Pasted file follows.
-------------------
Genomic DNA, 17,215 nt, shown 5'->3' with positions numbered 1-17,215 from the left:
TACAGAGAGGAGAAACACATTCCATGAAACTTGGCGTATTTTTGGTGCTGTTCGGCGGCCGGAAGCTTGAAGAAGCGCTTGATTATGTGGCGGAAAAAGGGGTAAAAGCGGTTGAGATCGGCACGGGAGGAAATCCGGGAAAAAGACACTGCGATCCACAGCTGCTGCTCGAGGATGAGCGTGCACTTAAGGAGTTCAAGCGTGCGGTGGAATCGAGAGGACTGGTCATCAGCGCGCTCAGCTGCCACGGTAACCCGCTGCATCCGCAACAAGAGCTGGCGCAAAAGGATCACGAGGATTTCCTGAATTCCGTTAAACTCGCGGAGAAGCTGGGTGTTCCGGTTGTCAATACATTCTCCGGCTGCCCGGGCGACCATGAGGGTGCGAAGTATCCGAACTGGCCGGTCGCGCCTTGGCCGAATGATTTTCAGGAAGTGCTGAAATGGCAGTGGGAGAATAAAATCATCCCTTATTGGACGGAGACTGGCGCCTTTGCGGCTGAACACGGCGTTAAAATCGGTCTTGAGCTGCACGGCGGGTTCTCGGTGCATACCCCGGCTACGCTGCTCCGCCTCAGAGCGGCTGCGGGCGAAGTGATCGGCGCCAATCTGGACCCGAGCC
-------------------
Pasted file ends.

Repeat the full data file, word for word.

Genomic DNA, 17,215 nt, shown 5'->3' with positions numbered 1-17,215 from the left:
TACAGAGAGGAGAAACACATTCCATGAAACTTGGCGTATTTTTGGTGCTGTTCGGCGGCCGGAAGCTTGAAGAAGCGCTTGATTATGTGGCGGAAAAAGGGGTAAAAGCGGTTGAGATCGGCACGGGAGGAAATCCGGGAAAAAGACACTGCGATCCACAGCTGCTGCTCGAGGATGAGCGTGCACTTAAGGAGTTCAAGCGTGCGGTGGAATCGAGAGGACTGGTCATCAGCGCGCTCAGCTGCCACGGTAACCCGCTGCATCCGCAACAAGAGCTGGCGCAAAAGGATCACGAGGATTTCCTGAATTCCGTTAAACTCGCGGAGAAGCTGGGTGTTCCGGTTGTCAATACATTCTCCGGCTGCCCGGGCGACCATGAGGGTGCGAAGTATCCGAACTGGCCGGTCGCGCCTTGGCCGAATGATTTTCAGGAAGTGCTGAAATGGCAGTGGGAGAATAAAATCATCCCTTATTGGACGGAGACTGGCGCCTTTGCGGCTGAACACGGCGTTAAAATCGGTCTTGAGCTGCACGGCGGGTTCTCGGTGCATACCCCGGCTACGCTGCTCCGCCTCAGAGCGGCTGCGGGCGAAGTGATCGGCGCCAATCTGGACCCGAGCC